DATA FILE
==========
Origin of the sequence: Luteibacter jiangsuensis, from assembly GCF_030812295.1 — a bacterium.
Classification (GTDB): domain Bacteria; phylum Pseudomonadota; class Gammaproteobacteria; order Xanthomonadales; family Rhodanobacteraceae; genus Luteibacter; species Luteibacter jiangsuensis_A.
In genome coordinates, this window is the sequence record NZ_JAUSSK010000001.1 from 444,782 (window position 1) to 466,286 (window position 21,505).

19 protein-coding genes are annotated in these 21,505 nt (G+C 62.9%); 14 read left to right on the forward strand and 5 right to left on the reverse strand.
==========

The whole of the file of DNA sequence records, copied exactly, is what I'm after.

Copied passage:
Origin of the sequence: Luteibacter jiangsuensis, from assembly GCF_030812295.1 — a bacterium.
Classification (GTDB): domain Bacteria; phylum Pseudomonadota; class Gammaproteobacteria; order Xanthomonadales; family Rhodanobacteraceae; genus Luteibacter; species Luteibacter jiangsuensis_A.
In genome coordinates, this window is the sequence record NZ_JAUSSK010000001.1 from 444,782 (window position 1) to 466,286 (window position 21,505).

19 protein-coding genes are annotated in these 21,505 nt (G+C 62.9%); 14 read left to right on the forward strand and 5 right to left on the reverse strand.